Opportunities to wax lyrical over the culture of politics are limited in Bandar – Brunei is a dry nation – so I settle for a reasonable alternative in the form of nasi lemak, a traditional Malay dish, and a side of crisp sambar deer, at the pasar malam (street market) on the east side of the Sungai Kianggeh, a small stream that runs parallel to the River Brunei. On a day that broke squally and grey few foreign folk have ventured down to the market for lunch; most of the expatriates that a choice they’ve made in an effort to ensure the survival of a 1,500-year-old cultural legacy. The government has provided these communities with schools, hospitals, electricity and clean, running water – and most of the other modern conveniences we love taking advantage of in the west.”
As we cross a footbridge over the Sungai Kianggeh, a boat trails a blue ribbon of surf through the water below us. Everything from fuel to education to medicine is subsidised in Brunei, and while there is no denying that the sultanate reigns with absolute power, the people exercise a degree of social freedom and economic autonomy that is only a pipedream for fellow residents of the island of Borneo. After spending time over the water, it becomes clear why Bruneians work so hard to preserve their way of life when it would be so easy to abandon it.
Kampong Ayer is the only place in Brunei where traditional culture has refused to be bullied onto dry land. While Prince Jefri navigates the Malé Atoll on a 46-metre yacht named Tits (Nipple One and Nipple Two are his lifeboats), a devout man at a small temple walks through a plume of smoke and stares out the backdoor over the rippling, seething water kingdom before him. I follow him out of the smoke, careful of my footing; it can be difficult to navigate the planks in some places, as not all districts have benefited from retrofitting and redevelopment projects. With prayer bells sounding all around me – ringing in the belfries at the Saifuddin and Duli Pengiran Muda Mahkota Pengiran Muda Haji Al-Muhtadee Billah mosques – villagers make their usual rounds, visiting neighbours homes, delivering gifts and spreading a week’s worth of gossip.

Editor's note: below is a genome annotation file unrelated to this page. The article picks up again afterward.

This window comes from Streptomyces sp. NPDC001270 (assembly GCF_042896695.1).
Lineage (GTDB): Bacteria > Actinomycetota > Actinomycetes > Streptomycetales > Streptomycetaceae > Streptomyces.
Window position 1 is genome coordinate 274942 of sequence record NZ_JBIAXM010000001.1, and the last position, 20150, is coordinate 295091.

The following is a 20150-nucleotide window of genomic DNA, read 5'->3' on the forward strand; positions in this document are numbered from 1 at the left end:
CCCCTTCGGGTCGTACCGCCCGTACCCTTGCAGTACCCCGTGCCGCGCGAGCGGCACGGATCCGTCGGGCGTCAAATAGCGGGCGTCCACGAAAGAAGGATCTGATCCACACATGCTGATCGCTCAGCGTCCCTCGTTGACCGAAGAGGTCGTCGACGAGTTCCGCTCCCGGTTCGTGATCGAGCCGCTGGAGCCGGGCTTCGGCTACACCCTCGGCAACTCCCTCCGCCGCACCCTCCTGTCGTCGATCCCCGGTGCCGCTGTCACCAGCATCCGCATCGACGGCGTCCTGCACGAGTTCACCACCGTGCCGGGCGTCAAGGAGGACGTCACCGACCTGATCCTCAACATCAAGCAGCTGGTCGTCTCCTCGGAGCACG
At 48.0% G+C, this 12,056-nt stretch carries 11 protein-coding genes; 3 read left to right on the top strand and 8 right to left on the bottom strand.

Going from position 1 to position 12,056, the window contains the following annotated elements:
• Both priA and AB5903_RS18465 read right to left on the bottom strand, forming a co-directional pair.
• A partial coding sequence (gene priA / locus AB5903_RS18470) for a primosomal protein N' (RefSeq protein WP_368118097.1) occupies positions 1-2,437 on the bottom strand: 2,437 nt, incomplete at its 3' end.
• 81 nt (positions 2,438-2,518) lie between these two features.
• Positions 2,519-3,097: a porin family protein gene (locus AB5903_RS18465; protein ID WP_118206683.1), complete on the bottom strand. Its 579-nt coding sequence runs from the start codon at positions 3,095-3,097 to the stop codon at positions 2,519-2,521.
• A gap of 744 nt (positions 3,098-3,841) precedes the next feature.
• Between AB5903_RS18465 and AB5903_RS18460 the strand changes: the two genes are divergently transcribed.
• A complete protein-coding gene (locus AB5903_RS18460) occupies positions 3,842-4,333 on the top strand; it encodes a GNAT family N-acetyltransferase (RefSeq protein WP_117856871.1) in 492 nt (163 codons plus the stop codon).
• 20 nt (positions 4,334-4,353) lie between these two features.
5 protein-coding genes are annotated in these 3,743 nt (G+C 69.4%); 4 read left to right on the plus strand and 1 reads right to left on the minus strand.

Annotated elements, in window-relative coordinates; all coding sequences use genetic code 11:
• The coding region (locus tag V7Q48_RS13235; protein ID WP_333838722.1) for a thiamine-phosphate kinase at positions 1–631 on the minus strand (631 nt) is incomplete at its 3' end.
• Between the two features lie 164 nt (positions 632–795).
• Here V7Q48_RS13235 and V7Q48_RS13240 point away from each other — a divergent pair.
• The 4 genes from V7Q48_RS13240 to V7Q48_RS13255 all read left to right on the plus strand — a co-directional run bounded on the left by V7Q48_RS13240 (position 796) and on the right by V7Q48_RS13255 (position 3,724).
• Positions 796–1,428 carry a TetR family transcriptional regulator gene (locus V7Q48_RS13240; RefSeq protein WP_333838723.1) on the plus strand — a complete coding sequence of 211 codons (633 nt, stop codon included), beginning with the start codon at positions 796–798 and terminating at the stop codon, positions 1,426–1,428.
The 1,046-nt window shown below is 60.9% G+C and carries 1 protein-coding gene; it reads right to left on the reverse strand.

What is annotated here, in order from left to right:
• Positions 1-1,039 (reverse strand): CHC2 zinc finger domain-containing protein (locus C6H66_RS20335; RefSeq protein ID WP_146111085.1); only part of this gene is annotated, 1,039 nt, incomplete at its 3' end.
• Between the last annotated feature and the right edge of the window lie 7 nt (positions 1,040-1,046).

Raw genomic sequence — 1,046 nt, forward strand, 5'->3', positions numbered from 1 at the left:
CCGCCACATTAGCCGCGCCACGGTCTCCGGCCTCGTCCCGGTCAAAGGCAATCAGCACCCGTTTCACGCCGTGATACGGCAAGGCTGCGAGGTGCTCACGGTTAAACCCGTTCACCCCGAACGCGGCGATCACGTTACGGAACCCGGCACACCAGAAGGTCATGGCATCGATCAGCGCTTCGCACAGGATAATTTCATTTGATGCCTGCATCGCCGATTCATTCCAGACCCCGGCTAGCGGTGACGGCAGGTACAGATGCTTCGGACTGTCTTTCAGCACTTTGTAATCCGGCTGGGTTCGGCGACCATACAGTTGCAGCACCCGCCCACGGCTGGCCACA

I’m caught up in the commotion, whisked from one home to the next by a zealous man named Hamizan; Hamizan introduces me as his friend to everyone we meet. Hamizan throws an arm over my shoulder and guides me into a classroom at his village’s schoolhouse, waving to his son who sits proudly at the head of the class. Hamizan tosses me into the fray and I’m swarmed by the kids as if I’ve just run into a bear cave wearing a helmet made of honey. At our next destination, I’m given a fragrant bouquet of flowers by a woman draped in a colourful sarong. She asks me if I would mind helping her bring in her groceries from the water taxi below, and extends an open invitation to dinner. Next door I meet a fisherman who invites me to cast his net off the porch and out over the water. He doesn’t wear a straw hat, but that doesn’t much matter; this is still as complete a revelation as I’ve ever known on the road.
It can be difficult not to romanticise travel in Asia; I have yet to meet someone on the road who hasn’t dreamt of watching elephants thunder through the mist, of stowing away on a slow boat on a lengthy river journey, of diving into cerulean seas or of climbing to the very precipice of the earth. Once we take to the road, visions of travel permeate our subconscious minds, though the reality of the everyday is often lacking in the elements that make our dreams great in the first place. I imagined Borneo as a kingdom of howling primates, cannibalistic sacrifices and untrammelled jungle daring intruders to enter. What I found in Brunei was something else entirely. Kampong Ayer crafted a new, everlasting vision of Asia that will remain forever etched in my mind, a vision of a kingdom erected on teak poles but held aloft by purpose, devotion and community.
Photographs courtesy of Flash Parker.
As Brunei is situated just a few degrees north of the equator, the weather is hot and humid year-round. Visit between June and September to avoid the country’s two monsoon seasons: October to February and May to June
where to stay
In Bandar Seri Begawan, check in to one of the region’s most prestigious, not to mention luxurious resorts, The Empire Hotel & Country Club. 673/241-8888; theempirehotel.com
For additional advice on what to do in town, contact Brunei Tourism. tourismbrunei.com